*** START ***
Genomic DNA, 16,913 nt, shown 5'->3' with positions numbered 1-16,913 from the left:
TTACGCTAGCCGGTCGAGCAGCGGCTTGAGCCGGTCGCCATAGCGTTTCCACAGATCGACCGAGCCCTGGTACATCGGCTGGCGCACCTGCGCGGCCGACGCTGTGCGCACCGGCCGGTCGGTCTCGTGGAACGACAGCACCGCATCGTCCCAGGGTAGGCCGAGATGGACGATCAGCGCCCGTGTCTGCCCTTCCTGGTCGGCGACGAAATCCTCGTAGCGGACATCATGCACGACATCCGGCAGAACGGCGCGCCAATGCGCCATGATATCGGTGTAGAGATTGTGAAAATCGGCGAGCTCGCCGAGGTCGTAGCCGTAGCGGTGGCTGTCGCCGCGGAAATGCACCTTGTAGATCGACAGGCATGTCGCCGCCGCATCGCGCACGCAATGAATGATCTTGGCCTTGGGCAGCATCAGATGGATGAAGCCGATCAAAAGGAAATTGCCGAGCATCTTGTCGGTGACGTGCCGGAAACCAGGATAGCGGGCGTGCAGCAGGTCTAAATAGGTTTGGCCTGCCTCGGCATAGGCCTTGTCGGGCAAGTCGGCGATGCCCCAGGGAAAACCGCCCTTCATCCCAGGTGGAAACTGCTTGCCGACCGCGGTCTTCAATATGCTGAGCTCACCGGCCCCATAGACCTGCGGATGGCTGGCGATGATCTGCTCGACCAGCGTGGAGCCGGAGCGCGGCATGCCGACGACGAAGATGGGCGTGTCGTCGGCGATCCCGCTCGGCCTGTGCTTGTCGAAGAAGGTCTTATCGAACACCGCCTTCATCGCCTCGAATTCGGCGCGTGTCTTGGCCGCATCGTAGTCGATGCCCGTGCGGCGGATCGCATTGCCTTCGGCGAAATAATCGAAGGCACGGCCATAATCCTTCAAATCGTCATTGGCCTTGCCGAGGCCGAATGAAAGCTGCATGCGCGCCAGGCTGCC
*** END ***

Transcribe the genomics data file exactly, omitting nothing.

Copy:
Genomic DNA, 16,913 nt, shown 5'->3' with positions numbered 1-16,913 from the left:
TTACGCTAGCCGGTCGAGCAGCGGCTTGAGCCGGTCGCCATAGCGTTTCCACAGATCGACCGAGCCCTGGTACATCGGCTGGCGCACCTGCGCGGCCGACGCTGTGCGCACCGGCCGGTCGGTCTCGTGGAACGACAGCACCGCATCGTCCCAGGGTAGGCCGAGATGGACGATCAGCGCCCGTGTCTGCCCTTCCTGGTCGGCGACGAAATCCTCGTAGCGGACATCATGCACGACATCCGGCAGAACGGCGCGCCAATGCGCCATGATATCGGTGTAGAGATTGTGAAAATCGGCGAGCTCGCCGAGGTCGTAGCCGTAGCGGTGGCTGTCGCCGCGGAAATGCACCTTGTAGATCGACAGGCATGTCGCCGCCGCATCGCGCACGCAATGAATGATCTTGGCCTTGGGCAGCATCAGATGGATGAAGCCGATCAAAAGGAAATTGCCGAGCATCTTGTCGGTGACGTGCCGGAAACCAGGATAGCGGGCGTGCAGCAGGTCTAAATAGGTTTGGCCTGCCTCGGCATAGGCCTTGTCGGGCAAGTCGGCGATGCCCCAGGGAAAACCGCCCTTCATCCCAGGTGGAAACTGCTTGCCGACCGCGGTCTTCAATATGCTGAGCTCACCGGCCCCATAGACCTGCGGATGGCTGGCGATGATCTGCTCGACCAGCGTGGAGCCGGAGCGCGGCATGCCGACGACGAAGATGGGCGTGTCGTCGGCGATCCCGCTCGGCCTGTGCTTGTCGAAGAAGGTCTTATCGAACACCGCCTTCATCGCCTCGAATTCGGCGCGTGTCTTGGCCGCATCGTAGTCGATGCCCGTGCGGCGGATCGCATTGCCTTCGGCGAAATAATCGAAGGCACGGCCATAATCCTTCAAATCGTCATTGGCCTTGCCGAGGCCGAATGAAAGCTGCATGCGCGCCAGGCTGCC